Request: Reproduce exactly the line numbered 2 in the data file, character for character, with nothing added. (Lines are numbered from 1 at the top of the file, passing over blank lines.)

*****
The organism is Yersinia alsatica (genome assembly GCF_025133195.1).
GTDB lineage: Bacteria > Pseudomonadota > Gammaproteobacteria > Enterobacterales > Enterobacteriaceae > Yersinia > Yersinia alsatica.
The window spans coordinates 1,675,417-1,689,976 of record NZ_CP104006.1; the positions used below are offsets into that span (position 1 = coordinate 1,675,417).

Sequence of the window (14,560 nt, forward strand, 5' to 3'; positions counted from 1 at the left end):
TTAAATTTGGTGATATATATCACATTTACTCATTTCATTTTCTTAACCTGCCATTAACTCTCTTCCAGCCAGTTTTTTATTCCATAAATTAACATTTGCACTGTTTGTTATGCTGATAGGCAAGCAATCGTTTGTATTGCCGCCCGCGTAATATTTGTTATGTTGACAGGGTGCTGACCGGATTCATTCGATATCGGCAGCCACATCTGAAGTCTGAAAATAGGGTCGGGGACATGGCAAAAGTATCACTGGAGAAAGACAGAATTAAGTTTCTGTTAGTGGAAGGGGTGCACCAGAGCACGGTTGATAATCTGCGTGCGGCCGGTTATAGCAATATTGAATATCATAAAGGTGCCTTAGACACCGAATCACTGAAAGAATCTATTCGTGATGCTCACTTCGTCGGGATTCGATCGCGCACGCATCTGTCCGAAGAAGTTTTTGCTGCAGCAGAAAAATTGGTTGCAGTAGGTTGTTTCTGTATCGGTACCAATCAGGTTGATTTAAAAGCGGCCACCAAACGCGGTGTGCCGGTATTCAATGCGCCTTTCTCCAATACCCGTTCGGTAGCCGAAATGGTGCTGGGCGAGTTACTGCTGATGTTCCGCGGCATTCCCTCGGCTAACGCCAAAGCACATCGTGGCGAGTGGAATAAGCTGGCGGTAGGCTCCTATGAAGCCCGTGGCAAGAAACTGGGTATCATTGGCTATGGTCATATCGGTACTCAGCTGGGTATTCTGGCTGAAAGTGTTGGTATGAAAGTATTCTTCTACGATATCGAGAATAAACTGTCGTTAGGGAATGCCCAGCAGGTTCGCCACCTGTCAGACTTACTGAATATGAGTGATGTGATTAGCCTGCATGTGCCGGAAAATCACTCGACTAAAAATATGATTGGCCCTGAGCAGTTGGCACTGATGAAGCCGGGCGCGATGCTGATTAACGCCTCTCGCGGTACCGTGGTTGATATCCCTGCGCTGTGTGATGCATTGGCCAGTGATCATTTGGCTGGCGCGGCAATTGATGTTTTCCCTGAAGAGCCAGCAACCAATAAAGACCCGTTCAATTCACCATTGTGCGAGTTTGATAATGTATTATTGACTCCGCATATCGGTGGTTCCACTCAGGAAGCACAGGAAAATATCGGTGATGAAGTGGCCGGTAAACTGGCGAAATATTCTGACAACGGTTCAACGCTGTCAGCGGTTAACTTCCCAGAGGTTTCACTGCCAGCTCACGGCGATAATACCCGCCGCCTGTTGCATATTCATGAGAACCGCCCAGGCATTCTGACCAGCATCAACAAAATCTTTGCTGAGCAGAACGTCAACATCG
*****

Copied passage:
GTDB lineage: Bacteria > Pseudomonadota > Gammaproteobacteria > Enterobacterales > Enterobacteriaceae > Yersinia > Yersinia alsatica.